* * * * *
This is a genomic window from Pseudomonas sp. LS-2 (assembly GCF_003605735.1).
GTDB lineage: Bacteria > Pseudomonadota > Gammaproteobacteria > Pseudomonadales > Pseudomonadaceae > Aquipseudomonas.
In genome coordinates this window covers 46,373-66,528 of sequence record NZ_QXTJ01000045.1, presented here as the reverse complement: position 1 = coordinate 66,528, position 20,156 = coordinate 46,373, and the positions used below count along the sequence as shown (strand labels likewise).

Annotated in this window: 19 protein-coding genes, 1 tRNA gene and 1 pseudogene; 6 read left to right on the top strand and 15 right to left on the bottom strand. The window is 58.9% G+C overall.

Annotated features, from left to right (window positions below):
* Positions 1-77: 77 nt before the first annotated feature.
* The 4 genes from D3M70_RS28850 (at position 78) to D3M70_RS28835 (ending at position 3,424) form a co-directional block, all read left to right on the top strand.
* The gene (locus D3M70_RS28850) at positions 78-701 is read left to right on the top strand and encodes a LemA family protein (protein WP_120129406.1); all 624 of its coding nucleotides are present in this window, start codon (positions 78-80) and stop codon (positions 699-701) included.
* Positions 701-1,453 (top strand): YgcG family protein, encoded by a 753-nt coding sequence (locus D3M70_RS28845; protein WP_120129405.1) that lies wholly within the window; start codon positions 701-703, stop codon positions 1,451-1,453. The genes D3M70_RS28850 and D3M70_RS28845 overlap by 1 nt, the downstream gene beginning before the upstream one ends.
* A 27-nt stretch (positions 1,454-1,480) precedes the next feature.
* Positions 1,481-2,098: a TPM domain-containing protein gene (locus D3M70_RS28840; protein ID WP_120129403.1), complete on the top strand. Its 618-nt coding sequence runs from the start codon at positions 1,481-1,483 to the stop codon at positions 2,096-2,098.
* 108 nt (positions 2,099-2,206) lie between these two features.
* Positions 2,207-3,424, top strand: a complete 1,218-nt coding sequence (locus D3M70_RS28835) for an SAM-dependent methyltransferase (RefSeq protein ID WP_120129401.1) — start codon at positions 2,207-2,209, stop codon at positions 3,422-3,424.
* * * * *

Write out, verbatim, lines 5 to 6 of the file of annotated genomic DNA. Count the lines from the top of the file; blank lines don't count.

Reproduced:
Annotated features, from left to right (window positions below):
* Positions 1-77: 77 nt before the first annotated feature.